We visited one of the more unusual locations chosen by Dane Mitchell to install the Post hoc tree stealth towers: the main hospital of Venice, Ospedale Civile di Venezia. Originally built as the seat of the Confraternity of San Marco in 1260, it is now a very liminal space between life and death, between church and hospital. It feels nothing like the conventional white wall, clinical spaces you might expect in a hospital and yet most people here are local patients or visiting families, definitely not tourists or Biennale attendees.
Dane Mitchell, Post hoc, installed at Ospedale Civile di Venezia, Campo dei Santi Giovanni e Paolo.
Unlike the three artificial trees installed in the gardens of the New Zealand Pavilion, this one and the three others installed throughout Venice, do no emit Mitchell's list of disappeared things through speakers but rather require viewers to connect to the Post hoc network with their handheld device in order to listen or download the audio component of 260 lists. This makes for quite a different experience compared to the 'speaking trees' but in the context of the Biennale where time and attention are scarce resources, it offers an alternative and convenient way of engaging with the work, in your own time, and encourages further curiosity and interaction with the static objects foreignly placed in these public spaces.
Charlotte Prodger for Scotland + Venice pavilion external view; Walking on the transparent stage of A Wild Eagle Was Standing Proud by Panos Charalambous at the Greek Pavilion; View of the Giardini; Tomas Saraceno speaks about his installation of spiderwebs, as part of the curated exhibition of the Biennale.
Before heading back to the Giardini to see more national pavilions, we stop by Scotland's pavilion, one of many collateral events in the city. There, Turner-Prize winner Charlotte Prodger presents SaF05, a powerful video work that contrasts personal and intimate narratives with a nearly military-style delivery, and prosaic visuals. Unfiltered and uncensored thoughts are recounted, layered with technical information organising the speaker/artist's emotional memories.
Laure Prouvost, Deep See Blue Surrounding You/Vois Ce Bleu Profond Te Fondre at the French Pavilion; Cathy Wilkes, British Pavilion, Giardini, 2019.
Highlights of the Giardini's national pavilions today included the French Pavilion (which, with its 2h of queue to get in, is a Golden Lion contender). Laure Prouvost's humorous, inclusive and performative film installation directly addresses us as the audience, inviting us on a ride from Paris to Venice to consider who we are and what it means to represent one's country at the Biennale, in a playful and exuberant way. Next door, at the British Pavilion, the mood is more subdued with Cathy Wilkes’s exhibition and her floor-bound sculptures. Although it also relates to the body, the pastel and grey tones of her work presented in sparse galleries offers a subtler approach.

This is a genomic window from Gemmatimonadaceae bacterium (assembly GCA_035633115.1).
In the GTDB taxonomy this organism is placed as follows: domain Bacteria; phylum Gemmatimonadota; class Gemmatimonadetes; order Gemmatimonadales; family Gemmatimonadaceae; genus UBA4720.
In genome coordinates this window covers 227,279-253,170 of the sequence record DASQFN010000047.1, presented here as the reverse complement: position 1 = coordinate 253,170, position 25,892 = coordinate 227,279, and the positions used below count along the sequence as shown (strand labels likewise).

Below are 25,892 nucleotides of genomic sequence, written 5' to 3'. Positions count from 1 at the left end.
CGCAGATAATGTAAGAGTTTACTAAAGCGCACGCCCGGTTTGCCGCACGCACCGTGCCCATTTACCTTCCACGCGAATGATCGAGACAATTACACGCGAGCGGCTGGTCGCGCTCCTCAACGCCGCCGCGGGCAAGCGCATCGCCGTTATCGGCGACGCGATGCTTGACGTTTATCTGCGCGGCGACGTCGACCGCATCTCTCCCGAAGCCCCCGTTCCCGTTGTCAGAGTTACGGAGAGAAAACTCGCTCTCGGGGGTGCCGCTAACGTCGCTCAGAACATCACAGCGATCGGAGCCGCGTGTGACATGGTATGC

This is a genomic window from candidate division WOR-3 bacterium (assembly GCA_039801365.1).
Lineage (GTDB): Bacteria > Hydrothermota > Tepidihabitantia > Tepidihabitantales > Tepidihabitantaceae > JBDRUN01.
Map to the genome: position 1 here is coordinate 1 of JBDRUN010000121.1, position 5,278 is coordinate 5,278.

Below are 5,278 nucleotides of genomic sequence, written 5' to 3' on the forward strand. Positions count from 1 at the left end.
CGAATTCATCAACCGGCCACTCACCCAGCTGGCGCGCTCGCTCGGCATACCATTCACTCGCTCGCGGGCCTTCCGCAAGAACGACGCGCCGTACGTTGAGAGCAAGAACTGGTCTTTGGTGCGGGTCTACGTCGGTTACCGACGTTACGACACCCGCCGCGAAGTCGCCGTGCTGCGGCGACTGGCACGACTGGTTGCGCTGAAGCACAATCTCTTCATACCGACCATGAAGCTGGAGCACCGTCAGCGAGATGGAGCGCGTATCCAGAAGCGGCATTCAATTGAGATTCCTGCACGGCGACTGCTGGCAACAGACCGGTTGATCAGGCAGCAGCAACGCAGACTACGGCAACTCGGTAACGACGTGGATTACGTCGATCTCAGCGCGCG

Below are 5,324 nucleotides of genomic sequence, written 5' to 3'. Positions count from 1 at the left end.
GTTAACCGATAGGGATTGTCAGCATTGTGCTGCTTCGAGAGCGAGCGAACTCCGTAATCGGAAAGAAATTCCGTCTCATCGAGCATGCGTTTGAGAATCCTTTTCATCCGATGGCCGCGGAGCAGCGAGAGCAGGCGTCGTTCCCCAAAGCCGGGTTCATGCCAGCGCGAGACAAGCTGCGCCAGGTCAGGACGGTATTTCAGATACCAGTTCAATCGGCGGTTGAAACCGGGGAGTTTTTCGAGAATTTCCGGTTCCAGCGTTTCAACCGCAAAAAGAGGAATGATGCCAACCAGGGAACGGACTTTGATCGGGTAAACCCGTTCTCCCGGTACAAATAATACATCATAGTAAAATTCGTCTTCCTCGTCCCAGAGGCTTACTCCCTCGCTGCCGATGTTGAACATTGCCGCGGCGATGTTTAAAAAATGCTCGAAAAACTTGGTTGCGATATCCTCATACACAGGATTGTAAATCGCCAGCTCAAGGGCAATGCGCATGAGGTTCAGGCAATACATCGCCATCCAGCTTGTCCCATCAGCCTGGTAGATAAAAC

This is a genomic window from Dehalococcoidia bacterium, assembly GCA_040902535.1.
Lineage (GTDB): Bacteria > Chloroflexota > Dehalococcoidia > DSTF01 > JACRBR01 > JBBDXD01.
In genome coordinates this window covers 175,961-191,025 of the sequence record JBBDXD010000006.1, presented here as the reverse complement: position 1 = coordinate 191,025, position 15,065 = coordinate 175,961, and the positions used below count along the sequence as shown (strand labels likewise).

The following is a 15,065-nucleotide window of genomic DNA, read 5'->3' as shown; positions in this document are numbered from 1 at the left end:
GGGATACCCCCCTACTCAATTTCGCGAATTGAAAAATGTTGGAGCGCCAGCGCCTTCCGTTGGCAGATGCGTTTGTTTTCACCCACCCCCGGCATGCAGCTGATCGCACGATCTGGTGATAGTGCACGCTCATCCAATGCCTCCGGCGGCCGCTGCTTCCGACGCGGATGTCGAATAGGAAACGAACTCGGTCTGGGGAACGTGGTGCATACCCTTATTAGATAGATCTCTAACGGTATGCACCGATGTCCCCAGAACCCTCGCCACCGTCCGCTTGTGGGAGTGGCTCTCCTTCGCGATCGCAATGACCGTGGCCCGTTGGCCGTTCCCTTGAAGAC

Swinguerra by Bárbara Wagner and Benjamin de Burca at the Brazilian Pavilion is a captivating film installation portraying dance groups practicing and competing against each other. In the Polish Pavilion, Flight is a modified plane by Roman Stańczak who has turned it inside out, seats, cables, motor and all, echoing the current political situation in the country.
Towards the end of the day, we head to the opening of Personal Structures where New Zealand sculptor Virginia King is exhibiting a few rooms down the corridor from the Venetian Blind project we visited yesterday. King tells us how the invitation to participate in this biennial collateral event came through and what an opportunity it was for her (despite it being a very expensive undertaking as each artist pays for their space in the gallery, freight, install etc) to attend and participate in the Biennale frenzy for the first time. Virginia's practice is concerned with endangered sea life and the vulnerability of our environment. Her sculptural works, made by laser-cutting sustainable plywood and stainless steel, reference natural forms, micro-organisms and foraminifera.
HUM speaks with Virginia King at the opening of Personal Structures, Palazzo Bembo, Venice, 2019.
All images: Contemporary HUM